In the opinion of all the directors of the company, after taking into account the financial position of the company (including future liabilities of the company), the giving of the financial assistance referred to in the special resolution set out in the schedule to this statement would not be likely to prejudice materially the interests of the creditors or members of the company or any class of those creditors or members.

The extraordinary general meeting

The extraordinary general meeting of Pivot was held on 11 November 1996. The first two resolutions relating to the changes to the articles of association and the subdivision of the shares were passed unanimously and the third resolution relating to the 'financial assistance'' was passed with only one shareholder voting against the resolution. The applicants did not attend or vote at the meeting.

On the following day 12 November 1996, the chairman sent a letter to shareholders informing them of the passing of the resolutions and urged shareholders to participate in the dividend reinvestment plan. He attached to the letter an example which showed the effect of the restructure and what was said to be the extra benefit of participating in the dividend reinvestment.

On 5 December 1996 the board of Pivot passed resolutions to implement the 1 for 1 bonus issue and a declaration of the special dividend of $5 per share. On the same day applications for reinvestment of the special dividend in the dividend reinvestment plan closed at which time 29,584 shareholders had accepted representing 66.58% of eligible shareholders. The consequence of this level of acceptance was that ANZ Securities was required under the underwriting agreement to subscribe for 70,081 shares at $25 per share.

Expert evidence

Both parties led expert evidence directed to the net tangible asset backing of Pivot shares, the yield on them, what was said to be their value and what was said to be the effect of the restructure proposal and any financial assistance on Pivot. It was not surprising that there was disagreement among the experts on some of these issues because not only were the shares in Pivot unlisted, the investor shares did not carry voting rights. There was therefore no ready market for the shares which would enable a market price to be established easily. There was little dispute about the net tangible asset backing of a share in Pivot as at 30 September 1996. Mr John Selak, a qualified chartered accountant and experienced adviser called on behalf of the applicants fixed it at $283.56; Mr Peter Crofts and Mr Peter Kempen, qualified chartered accountants and experienced advisers called on behalf of Pivot did not disagree.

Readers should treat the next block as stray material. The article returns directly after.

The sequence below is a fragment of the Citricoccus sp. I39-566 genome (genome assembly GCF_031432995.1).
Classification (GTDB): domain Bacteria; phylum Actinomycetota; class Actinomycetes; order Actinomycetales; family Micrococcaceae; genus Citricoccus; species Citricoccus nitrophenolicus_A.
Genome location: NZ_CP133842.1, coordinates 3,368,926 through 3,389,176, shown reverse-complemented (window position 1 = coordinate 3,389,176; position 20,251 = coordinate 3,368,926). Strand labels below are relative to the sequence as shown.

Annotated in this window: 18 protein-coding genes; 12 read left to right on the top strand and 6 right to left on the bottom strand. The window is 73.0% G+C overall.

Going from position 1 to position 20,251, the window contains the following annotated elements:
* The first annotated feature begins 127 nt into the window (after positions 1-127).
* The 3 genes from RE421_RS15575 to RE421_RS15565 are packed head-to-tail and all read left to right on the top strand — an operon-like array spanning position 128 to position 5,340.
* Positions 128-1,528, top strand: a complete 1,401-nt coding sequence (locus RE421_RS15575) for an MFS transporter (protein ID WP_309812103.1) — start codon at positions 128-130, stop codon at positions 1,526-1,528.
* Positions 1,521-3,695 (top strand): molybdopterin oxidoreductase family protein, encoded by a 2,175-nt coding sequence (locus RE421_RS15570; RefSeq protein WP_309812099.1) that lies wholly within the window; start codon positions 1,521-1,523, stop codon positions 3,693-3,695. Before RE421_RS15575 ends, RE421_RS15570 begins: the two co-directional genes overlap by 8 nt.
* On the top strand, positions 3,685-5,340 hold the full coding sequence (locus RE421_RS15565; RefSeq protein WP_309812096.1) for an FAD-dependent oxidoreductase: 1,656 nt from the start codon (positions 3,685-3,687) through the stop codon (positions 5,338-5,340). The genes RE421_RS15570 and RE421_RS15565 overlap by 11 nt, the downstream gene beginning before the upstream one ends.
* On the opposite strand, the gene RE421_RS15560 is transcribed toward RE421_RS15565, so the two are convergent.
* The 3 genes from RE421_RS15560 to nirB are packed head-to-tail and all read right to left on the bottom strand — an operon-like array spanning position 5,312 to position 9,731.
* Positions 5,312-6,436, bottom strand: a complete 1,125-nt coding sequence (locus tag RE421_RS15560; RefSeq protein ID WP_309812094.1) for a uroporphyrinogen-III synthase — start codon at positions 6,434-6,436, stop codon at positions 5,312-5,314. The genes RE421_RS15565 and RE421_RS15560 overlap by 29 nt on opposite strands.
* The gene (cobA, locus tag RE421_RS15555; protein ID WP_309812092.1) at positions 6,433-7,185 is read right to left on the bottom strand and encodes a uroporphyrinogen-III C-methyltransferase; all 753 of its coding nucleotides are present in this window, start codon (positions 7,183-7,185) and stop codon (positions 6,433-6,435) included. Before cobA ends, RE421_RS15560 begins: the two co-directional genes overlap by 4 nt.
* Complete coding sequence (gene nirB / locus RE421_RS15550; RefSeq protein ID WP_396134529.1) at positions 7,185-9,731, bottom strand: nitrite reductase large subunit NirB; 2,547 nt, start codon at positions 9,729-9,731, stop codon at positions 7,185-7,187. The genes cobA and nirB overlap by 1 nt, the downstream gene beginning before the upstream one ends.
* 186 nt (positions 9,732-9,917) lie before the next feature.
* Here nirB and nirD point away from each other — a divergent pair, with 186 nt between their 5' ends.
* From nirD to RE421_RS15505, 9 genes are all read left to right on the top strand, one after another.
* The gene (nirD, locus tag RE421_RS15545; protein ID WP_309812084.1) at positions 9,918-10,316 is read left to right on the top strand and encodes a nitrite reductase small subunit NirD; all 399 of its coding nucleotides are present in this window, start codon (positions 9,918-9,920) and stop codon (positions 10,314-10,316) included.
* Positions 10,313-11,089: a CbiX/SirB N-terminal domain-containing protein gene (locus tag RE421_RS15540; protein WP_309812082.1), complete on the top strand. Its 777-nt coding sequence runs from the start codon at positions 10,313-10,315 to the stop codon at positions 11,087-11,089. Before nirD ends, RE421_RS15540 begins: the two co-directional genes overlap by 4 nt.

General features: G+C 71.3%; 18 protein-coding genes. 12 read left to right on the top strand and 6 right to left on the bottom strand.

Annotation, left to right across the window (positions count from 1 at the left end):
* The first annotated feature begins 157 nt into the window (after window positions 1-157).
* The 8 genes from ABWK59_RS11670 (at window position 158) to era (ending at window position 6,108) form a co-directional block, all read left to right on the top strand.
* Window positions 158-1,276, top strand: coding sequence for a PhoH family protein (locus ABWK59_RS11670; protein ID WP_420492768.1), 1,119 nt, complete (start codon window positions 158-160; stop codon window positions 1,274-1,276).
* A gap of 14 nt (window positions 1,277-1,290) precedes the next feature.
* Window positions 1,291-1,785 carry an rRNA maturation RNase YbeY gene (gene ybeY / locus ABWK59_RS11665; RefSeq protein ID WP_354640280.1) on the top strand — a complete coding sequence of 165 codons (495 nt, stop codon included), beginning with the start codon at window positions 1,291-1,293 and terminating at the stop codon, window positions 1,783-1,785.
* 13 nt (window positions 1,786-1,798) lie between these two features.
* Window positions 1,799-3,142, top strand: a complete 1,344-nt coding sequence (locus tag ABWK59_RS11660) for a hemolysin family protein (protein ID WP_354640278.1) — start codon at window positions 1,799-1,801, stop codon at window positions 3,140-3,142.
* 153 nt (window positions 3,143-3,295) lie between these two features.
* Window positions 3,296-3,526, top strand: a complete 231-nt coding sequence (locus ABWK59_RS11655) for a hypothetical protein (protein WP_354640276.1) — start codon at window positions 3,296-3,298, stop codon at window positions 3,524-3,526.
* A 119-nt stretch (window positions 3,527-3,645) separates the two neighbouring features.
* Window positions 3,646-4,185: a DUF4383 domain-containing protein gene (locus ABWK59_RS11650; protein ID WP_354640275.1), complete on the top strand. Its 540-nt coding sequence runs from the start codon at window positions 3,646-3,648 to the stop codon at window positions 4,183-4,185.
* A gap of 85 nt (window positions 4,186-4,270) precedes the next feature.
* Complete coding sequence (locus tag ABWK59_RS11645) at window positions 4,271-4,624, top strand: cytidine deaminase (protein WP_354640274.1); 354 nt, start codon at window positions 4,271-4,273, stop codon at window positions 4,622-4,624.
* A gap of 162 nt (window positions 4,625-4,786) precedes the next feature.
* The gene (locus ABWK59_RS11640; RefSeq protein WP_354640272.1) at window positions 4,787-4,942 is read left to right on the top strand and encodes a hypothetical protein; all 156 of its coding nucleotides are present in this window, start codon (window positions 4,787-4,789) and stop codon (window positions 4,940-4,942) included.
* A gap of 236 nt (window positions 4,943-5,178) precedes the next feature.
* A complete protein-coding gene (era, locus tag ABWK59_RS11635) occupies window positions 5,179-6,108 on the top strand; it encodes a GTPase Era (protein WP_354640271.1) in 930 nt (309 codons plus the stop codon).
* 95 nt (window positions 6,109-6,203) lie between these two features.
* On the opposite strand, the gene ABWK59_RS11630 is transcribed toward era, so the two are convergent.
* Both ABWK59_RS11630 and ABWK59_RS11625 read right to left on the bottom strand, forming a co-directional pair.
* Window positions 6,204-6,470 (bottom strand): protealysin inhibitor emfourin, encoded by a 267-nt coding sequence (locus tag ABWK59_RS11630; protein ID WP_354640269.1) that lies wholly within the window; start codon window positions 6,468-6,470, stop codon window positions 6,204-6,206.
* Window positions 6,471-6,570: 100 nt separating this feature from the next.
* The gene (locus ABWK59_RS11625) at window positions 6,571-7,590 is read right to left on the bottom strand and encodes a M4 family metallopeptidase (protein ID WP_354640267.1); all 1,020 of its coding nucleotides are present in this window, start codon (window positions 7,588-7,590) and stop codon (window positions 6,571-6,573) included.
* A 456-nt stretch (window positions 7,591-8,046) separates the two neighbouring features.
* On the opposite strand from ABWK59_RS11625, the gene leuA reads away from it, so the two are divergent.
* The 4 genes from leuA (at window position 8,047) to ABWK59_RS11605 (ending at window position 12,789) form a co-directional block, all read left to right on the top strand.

Mr Selak estimated the net tangible asset backing of Pivot shares, after the restructure proposal assuming no shortfall arising from the dividend reinvestment plan so that 70,000 new shares were issued to ANZ Securities, as $11.35; if there was a shortfall of 70,000 shares then he estimated the NTAB of the shares as $11.82.

What was more controversial was Mr Selak's evidence as to the benefits said to accrue to ANZ Securities as a result of entering into the underwriting agreement. He estimated a benefit of between $6,192,900 and $7,000,000 which allowed ANZ Securities to reduce significantly the average cost per share of its investment in Pivot including the Citifarm shares. However such a benefit assumed what Mr Selak called 'the fair value'' of the shares being NTAB per share or what ANZ Securities had agreed to pay the Shears interests for the shares. Mr Selak also concluded that ANZ would receive a significant financial benefit from Pivot's change in dividend policy in relation to its investor shares from $4 per $50 share to 7% fully franked on NTAB.

Mr Selak's conclusion as to the benefit obtained by ANZ Securities depends upon the assumption that the NTAB of the shares represents their fair value. This assumption was challenged by Pivot, principally on the basis that the NTAB of the shares did not represent their fair value, that there was no ready market for the shares and that historically they had changed hands at $50 per share, a price fixed by the board. Mr Selak acknowledged that without doing a full valuation (which he had not done) he could not put a fair value on the shares. He understood 'fair value'' to mean the price that would apply between an arm's length purchaser and an arm's length vendor acting with the same knowledge. However he was not prepared to place a figure on the fair value of a parcel of 50 shares before the restructure as he said he had no evidence of what he called their fair market value. Mr Crofts, called by Pivot, believed that the fair value of the Pivot shares prior to the restructure was the value for which they could be traded, namely $50.

Mr Peter Kempen called by Pivot, agreed that ANZ Securities had obtained a benefit of $6,250,000 representing the difference between the $25 it paid for each of the 70,000 shares and the true value of the shares assessed by reference to their NTAB and the proposed yield. This was on the assumption that the restructure took place. Mr Kempen was prepared to accept that the NTAB of the shares represented their true value provided that a commercial rate of dividend relating to the NTAB was paid in respect of the shares and provided that the restructure took place. He regarded 7% based on the NTAB of the shares as a commercial dividend. He could not divorce the value of the shares based on NTAB from the commercial rate of dividend calculated by reference to NTAB. Putting the matter another way, without the dividend of 7% calculated on NTAB the value of the shares was not their NTAB. As Mr Kempen said 'one underpins the other''. Without that dividend the shares would not be worth $283 per share.